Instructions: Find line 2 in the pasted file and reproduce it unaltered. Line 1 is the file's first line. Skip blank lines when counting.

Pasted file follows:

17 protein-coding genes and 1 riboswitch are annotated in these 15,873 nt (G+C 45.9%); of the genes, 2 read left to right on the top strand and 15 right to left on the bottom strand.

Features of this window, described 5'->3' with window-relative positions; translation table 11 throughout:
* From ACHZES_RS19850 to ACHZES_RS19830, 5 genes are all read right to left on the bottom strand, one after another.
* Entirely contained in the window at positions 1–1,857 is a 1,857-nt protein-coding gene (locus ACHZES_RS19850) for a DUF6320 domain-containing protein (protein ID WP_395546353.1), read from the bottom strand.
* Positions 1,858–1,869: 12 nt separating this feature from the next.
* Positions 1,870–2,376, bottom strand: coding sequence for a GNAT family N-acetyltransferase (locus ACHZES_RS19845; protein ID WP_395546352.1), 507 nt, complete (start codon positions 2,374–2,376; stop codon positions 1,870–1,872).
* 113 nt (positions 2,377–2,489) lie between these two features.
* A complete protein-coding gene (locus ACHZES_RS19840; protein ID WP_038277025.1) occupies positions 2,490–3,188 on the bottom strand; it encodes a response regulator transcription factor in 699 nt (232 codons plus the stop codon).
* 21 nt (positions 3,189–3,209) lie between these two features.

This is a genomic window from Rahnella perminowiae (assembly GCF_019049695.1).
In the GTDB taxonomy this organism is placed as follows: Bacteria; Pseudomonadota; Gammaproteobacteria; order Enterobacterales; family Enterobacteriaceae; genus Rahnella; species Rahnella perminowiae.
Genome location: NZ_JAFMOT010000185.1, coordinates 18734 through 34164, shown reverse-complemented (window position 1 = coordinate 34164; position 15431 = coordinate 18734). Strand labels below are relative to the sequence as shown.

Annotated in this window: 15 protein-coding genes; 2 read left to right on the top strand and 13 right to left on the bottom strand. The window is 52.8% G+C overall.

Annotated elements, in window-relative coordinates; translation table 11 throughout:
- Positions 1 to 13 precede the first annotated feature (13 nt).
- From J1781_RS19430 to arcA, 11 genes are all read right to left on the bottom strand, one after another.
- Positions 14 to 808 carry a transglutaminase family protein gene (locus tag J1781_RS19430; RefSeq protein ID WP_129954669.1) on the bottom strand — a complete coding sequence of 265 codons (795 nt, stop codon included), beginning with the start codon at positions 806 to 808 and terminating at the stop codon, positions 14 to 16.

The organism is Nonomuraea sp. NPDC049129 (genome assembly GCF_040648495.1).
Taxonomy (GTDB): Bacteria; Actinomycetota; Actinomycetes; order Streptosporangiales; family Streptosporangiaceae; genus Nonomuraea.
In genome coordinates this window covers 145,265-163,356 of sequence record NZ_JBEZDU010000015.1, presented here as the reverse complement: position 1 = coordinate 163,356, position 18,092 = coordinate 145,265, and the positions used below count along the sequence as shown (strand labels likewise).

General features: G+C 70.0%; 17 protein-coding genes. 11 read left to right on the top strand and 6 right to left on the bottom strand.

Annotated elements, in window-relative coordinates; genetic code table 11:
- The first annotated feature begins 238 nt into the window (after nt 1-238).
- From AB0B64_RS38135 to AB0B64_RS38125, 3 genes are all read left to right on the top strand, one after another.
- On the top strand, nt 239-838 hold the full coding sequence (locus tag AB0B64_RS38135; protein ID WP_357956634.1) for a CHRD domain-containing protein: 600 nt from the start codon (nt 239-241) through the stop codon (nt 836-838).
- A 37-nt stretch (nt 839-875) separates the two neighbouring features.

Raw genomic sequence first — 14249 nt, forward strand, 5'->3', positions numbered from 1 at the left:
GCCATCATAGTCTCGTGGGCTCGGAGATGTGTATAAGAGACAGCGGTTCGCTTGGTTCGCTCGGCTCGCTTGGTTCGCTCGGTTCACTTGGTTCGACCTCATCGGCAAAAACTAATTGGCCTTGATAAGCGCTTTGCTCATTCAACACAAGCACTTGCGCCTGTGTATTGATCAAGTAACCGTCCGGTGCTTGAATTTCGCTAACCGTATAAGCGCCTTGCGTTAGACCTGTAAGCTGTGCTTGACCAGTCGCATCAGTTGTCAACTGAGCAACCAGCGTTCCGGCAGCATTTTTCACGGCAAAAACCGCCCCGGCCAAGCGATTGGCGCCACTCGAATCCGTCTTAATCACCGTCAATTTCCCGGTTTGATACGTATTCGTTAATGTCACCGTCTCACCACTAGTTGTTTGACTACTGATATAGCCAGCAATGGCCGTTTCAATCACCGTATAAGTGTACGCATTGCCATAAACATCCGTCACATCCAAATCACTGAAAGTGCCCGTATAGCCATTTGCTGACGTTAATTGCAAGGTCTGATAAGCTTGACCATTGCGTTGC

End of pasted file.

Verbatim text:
Features of this window, described 5'->3' with window-relative positions; translation table 11 throughout: